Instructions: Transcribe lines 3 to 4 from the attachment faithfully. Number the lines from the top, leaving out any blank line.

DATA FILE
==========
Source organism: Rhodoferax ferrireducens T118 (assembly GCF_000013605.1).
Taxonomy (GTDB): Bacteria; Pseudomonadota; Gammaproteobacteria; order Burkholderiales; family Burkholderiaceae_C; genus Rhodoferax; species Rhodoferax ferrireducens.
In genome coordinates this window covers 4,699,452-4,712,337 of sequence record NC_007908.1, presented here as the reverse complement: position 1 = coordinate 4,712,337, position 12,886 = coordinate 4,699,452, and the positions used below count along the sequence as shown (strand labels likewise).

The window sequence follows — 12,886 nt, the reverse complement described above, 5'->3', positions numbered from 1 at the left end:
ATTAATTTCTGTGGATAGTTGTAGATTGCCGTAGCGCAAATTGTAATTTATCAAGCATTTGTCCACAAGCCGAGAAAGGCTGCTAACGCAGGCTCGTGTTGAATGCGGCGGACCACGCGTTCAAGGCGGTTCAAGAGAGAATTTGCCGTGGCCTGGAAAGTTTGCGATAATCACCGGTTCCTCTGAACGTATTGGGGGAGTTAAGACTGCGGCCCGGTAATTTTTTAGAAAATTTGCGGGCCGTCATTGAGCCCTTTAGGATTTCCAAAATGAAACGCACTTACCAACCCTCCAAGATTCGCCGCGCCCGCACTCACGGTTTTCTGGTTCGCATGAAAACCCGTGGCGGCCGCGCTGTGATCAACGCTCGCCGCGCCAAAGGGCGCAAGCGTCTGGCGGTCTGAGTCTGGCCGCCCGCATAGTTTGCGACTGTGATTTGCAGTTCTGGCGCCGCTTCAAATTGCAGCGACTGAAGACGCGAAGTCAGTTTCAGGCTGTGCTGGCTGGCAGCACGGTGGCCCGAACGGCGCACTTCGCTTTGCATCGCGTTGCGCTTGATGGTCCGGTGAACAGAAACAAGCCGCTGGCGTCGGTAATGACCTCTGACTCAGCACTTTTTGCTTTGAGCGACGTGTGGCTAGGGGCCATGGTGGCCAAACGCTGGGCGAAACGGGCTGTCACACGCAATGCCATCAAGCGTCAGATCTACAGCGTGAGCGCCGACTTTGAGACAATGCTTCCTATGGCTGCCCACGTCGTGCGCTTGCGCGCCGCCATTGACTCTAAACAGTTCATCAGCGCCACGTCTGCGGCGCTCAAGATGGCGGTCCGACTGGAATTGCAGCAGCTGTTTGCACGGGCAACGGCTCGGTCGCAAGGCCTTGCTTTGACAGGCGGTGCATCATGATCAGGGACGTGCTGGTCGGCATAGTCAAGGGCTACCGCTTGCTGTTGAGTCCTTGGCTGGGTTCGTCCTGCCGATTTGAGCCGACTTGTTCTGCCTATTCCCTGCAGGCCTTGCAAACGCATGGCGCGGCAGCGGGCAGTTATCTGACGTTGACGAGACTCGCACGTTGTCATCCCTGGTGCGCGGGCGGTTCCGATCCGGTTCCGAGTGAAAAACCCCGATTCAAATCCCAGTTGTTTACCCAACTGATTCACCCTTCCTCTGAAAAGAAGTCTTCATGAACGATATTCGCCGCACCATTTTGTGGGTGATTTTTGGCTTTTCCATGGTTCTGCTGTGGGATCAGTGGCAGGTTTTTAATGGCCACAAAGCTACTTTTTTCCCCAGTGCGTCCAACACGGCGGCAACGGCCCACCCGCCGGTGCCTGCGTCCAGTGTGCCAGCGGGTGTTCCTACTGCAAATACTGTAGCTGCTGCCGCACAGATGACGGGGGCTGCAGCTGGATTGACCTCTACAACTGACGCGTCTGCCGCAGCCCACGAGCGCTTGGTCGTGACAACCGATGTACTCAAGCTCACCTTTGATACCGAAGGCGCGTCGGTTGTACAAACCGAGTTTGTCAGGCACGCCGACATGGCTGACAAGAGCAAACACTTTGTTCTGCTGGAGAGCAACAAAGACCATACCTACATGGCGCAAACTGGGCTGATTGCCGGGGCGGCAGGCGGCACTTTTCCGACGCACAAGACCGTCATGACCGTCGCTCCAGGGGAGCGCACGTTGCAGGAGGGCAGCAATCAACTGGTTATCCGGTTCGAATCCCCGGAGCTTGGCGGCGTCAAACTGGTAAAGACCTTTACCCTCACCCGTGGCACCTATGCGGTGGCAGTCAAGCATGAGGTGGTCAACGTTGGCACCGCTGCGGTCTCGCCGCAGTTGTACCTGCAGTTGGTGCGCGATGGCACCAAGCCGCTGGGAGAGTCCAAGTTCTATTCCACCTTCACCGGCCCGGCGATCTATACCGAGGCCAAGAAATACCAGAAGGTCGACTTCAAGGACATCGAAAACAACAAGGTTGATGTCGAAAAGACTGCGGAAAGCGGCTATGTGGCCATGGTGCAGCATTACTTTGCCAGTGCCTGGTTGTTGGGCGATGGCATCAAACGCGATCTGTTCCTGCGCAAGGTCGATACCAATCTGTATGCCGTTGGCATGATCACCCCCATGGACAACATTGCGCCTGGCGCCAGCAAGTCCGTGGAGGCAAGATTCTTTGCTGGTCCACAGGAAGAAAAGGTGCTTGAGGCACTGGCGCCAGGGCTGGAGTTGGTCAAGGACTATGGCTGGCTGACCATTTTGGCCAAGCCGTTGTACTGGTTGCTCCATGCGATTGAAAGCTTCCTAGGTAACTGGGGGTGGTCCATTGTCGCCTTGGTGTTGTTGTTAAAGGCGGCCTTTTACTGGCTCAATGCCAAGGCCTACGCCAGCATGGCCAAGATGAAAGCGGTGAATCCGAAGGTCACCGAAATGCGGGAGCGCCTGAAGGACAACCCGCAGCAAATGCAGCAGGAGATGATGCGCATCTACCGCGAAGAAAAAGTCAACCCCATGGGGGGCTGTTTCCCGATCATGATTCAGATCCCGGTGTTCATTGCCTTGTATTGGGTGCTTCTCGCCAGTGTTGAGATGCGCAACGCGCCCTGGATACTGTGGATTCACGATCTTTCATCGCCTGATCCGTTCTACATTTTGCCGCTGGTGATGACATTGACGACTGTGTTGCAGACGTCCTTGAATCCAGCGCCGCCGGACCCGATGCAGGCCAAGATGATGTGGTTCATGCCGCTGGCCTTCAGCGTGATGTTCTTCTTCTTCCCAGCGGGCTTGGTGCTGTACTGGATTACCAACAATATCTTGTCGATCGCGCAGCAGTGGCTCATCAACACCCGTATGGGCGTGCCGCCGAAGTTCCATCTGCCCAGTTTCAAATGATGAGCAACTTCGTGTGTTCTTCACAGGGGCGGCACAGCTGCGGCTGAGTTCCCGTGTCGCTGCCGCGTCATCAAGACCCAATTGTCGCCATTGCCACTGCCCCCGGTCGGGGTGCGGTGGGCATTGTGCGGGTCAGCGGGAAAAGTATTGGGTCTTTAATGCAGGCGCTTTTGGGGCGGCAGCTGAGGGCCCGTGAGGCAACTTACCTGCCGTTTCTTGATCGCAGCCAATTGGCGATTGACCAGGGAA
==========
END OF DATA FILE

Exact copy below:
In genome coordinates this window covers 4,699,452-4,712,337 of sequence record NC_007908.1, presented here as the reverse complement: position 1 = coordinate 4,712,337, position 12,886 = coordinate 4,699,452, and the positions used below count along the sequence as shown (strand labels likewise).

The window sequence follows — 12,886 nt, the reverse complement described above, 5'->3', positions numbered from 1 at the left end: